- Keep feeders and feeding areas clean to help reduce the possibility of disease transmission in birds during this stressful time. It is best to clean feeders and feeding areas at least once a month. Wild Birds Unlimited in East Lansing washes feeders year round for a small charge of $5.00. We will disassemble, soak, scrub, and reassemble your feeder and have it ready for you the next day we are open. Or we also offer the Bird Feeder Wash Card. You just prepay $20.00 and you will receive a card that is good for 5 washes. This will give you a savings of $5.00!

Related Articles:
Meeting Your Birds' Nesting Needs http://meeting-your-birds-nesting-needs.html
What seeds do wild birds eat? http://what-seeds-do-wild-birds-eat.html
When should I feed the birds? http://feeding-year-round.html
How to choose the best suet cake http://bit.ly/xATYPQ
How to have more colorful birds at your feeder http://bit.ly/qizlNh

Sunday, March 10, 2019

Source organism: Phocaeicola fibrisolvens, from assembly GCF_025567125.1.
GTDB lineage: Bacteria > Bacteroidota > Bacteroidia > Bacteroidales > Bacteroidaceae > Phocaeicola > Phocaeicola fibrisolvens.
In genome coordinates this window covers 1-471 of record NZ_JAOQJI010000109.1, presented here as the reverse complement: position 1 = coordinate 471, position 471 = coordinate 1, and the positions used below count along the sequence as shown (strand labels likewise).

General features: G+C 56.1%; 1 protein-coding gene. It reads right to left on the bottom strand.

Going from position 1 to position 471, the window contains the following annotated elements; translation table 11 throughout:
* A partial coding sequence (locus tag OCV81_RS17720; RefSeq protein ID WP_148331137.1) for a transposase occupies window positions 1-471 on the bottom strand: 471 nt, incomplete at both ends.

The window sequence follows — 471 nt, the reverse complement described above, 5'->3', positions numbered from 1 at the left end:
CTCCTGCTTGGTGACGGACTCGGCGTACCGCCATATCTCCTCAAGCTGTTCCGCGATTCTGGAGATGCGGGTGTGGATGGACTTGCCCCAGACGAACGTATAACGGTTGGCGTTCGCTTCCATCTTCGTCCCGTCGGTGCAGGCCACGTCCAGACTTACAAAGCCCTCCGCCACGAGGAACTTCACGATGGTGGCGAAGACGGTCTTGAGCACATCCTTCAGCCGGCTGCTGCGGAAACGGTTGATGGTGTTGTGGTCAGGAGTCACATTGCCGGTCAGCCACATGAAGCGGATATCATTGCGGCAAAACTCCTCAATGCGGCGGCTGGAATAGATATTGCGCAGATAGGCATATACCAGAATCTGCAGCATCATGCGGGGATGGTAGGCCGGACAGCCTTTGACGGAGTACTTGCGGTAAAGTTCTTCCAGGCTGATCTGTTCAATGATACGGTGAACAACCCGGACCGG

What time is it? #Cats don't like their schedule disrupted!

Did anyone get up late? Dolly (cat) loves her schedule and decided We don't like the the springing forward and falling back an hour. If that isn't bad enough, I decided to rearrange the store again. That however did get the Dolly stamp of approval (after all the messy moving was completed). I made a lot of room for new nature items!

Saturday, March 9, 2019

Photo Share: American Robins appear

As soon as the snow melts the American Robins will begin running on lawns, searching for nesting territories, and singing for mates. The male's beautiful dawn song can be heard in spring and summer, often beginning just before first light.